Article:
Public: Have you published a list of criteria that cause you to flag a document?

Response (Tom Widner): We prepared a search plan that contains some criteria. We also rely on the knowledge and experience of the researchers. We can share search plans that describe the type of information we are looking for.

(Paul Renard): CDC does not want ChemRisk to do a lot of analysis in this phase. The second phase is reserved for the analysis of records.

Public: What happens if you cannot declassify records?

Response (Paul Renard): We have always been able to release all relevant records, although some come out sanitized.

(Charles Miller): We have never found dose information that has been nationally sensitive. It was always able to be sanitized and released showing the pertinent information. I'm aware this site is different. We will tell the public if a document can't be released.

Public: Does the focus include things that came here and then went off-site? I mentioned earlier Utah and the NTS as concerns for exposure to people working there. Workers here had the potential for a lot more exposure.

Response (Mary Schubauer-Berigan): NIOSH has a study going on regarding luekemia. The agency is interested in information from this study. They are providing NIOSH with a log of information that NIOSH may find useful.

(Tom Widner): The focus is on off-site exposure, but we are also cataloging worker exposures for NIOSH.

Public: Can you elaborate on where the documents will be held for public review?

Response (Tom Widner): The official DOE public reading room is at the Zimmerman Library at UNM in Albuquerque. We are still looking for a more local public reading room. Currently we are making previously scanned records available and will start sending documents there in a couple of weeks.

(Paul Renard): This is one of the hurdles we face. Once we were told the reading room was on Kirtland Air Force Base. The UNM library is more accessible, but we still want to get something more local. We will announce when the reading room is set up and the documents are available.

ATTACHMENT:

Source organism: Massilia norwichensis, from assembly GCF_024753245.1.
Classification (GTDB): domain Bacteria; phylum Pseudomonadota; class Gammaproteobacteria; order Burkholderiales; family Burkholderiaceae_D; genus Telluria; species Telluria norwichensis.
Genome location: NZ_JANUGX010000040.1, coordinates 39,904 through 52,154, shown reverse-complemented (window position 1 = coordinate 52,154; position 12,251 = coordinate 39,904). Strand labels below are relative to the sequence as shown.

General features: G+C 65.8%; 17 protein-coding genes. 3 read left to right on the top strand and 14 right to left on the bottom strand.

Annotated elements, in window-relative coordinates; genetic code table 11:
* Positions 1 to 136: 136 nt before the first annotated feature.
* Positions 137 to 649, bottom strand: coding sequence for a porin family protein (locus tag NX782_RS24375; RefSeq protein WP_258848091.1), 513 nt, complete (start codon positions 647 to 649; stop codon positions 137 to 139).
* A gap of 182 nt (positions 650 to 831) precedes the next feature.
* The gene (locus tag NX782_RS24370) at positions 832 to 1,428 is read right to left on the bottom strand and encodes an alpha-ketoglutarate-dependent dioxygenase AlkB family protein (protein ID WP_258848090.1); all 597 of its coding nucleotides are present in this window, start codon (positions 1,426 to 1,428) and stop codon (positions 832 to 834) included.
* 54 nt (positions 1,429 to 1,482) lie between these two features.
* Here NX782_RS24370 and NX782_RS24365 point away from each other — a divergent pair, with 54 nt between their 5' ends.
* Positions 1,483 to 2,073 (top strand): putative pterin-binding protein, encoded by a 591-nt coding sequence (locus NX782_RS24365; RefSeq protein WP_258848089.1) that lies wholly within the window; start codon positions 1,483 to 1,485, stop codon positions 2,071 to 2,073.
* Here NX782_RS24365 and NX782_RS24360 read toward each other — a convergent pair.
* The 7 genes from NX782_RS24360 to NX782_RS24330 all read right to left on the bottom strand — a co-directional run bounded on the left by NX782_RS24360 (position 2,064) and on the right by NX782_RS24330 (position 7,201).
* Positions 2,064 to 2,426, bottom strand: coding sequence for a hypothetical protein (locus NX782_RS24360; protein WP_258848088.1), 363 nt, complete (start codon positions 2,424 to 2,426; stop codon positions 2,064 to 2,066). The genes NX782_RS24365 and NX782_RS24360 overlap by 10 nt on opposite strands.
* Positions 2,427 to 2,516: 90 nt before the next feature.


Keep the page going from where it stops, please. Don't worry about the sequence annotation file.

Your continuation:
Public: I know LANL information was found at Oak Ridge National Laboratory (ORNL). How much has already been shipped out?

Response (Tom Widner): There is a lot of ORNL stuff here--a lot of sharing of information.

Public: Off-site test documentation is available in Nevada at the reading room there.

Response (Ken Silver): The Rio Arriba Environmental Health Partnership steering committee sent a letter to Bill Richardson to get a local library in Espanola. The letter was sent about five weeks ago. No response has been received yet.

Public: We also sent him a letter to get more declassifiers made available.

Response (Paul Renard): We are wrestling with the declassification system. The University of California has a contract announcement out to get more people made available in the short term and get classification review officers on a permanent basis for the project.

(Tom Widner): What Paul just said is an important step. We can't do much with the documents in the boxes until they are released. We want to make them available to the public as soon as possible. Sample documents that were released earlier this year were useful to several members of the public.

Public: Where are you at with the FACA?

Response (Paul Renard): A FACA is the only way the federal government listens to consensus advice. The RAEHP and others around Espanola are not interested in a FACA. CDC is very interested in looking at alternative ways to enhance public involvement. FACAs are expensive, and we are unable to conduct them properly at all 17 dose reconstruction locations. We pledge to have regular public meetings at various locations to give updates on findings and hurdles. If you are not on the mailing list please sign up, and please spread the word.